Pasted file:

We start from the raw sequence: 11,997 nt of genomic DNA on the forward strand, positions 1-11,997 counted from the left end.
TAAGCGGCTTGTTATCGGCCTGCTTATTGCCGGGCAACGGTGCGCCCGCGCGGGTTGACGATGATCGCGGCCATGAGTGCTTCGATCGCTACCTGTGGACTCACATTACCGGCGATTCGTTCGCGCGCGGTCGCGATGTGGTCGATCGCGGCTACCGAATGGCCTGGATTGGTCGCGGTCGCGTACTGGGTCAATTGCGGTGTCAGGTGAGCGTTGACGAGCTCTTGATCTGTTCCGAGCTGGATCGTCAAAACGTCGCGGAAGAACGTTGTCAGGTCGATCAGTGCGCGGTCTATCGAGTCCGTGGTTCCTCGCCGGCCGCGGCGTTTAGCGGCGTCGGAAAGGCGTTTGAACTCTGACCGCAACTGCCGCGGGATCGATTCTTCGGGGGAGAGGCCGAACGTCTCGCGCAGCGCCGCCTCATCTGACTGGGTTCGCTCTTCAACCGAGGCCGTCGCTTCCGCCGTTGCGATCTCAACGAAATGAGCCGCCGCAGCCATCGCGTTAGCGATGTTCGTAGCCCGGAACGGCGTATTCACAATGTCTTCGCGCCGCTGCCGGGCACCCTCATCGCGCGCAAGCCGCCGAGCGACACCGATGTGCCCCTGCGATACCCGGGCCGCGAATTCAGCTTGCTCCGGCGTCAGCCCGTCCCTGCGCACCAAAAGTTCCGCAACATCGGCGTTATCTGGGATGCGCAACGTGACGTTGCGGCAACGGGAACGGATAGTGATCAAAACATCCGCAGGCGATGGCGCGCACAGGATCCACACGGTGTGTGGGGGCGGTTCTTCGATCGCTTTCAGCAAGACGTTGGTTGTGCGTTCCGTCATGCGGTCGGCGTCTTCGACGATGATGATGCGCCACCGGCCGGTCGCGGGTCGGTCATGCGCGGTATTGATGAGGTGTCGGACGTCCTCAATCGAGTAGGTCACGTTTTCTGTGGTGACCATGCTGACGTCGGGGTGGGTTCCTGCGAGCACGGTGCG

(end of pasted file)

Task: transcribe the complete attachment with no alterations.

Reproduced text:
We start from the raw sequence: 11,997 nt of genomic DNA on the forward strand, positions 1-11,997 counted from the left end.
TAAGCGGCTTGTTATCGGCCTGCTTATTGCCGGGCAACGGTGCGCCCGCGCGGGTTGACGATGATCGCGGCCATGAGTGCTTCGATCGCTACCTGTGGACTCACATTACCGGCGATTCGTTCGCGCGCGGTCGCGATGTGGTCGATCGCGGCTACCGAATGGCCTGGATTGGTCGCGGTCGCGTACTGGGTCAATTGCGGTGTCAGGTGAGCGTTGACGAGCTCTTGATCTGTTCCGAGCTGGATCGTCAAAACGTCGCGGAAGAACGTTGTCAGGTCGATCAGTGCGCGGTCTATCGAGTCCGTGGTTCCTCGCCGGCCGCGGCGTTTAGCGGCGTCGGAAAGGCGTTTGAACTCTGACCGCAACTGCCGCGGGATCGATTCTTCGGGGGAGAGGCCGAACGTCTCGCGCAGCGCCGCCTCATCTGACTGGGTTCGCTCTTCAACCGAGGCCGTCGCTTCCGCCGTTGCGATCTCAACGAAATGAGCCGCCGCAGCCATCGCGTTAGCGATGTTCGTAGCCCGGAACGGCGTATTCACAATGTCTTCGCGCCGCTGCCGGGCACCCTCATCGCGCGCAAGCCGCCGAGCGACACCGATGTGCCCCTGCGATACCCGGGCCGCGAATTCAGCTTGCTCCGGCGTCAGCCCGTCCCTGCGCACCAAAAGTTCCGCAACATCGGCGTTATCTGGGATGCGCAACGTGACGTTGCGGCAACGGGAACGGATAGTGATCAAAACATCCGCAGGCGATGGCGCGCACAGGATCCACACGGTGTGTGGGGGCGGTTCTTCGATCGCTTTCAGCAAGACGTTGGTTGTGCGTTCCGTCATGCGGTCGGCGTCTTCGACGATGATGATGCGCCACCGGCCGGTCGCGGGTCGGTCATGCGCGGTATTGATGAGGTGTCGGACGTCCTCAATCGAGTAGGTCACGTTTTCTGTGGTGACCATGCTGACGTCGGGGTGGGTTCCTGCGAGCACGGTGCG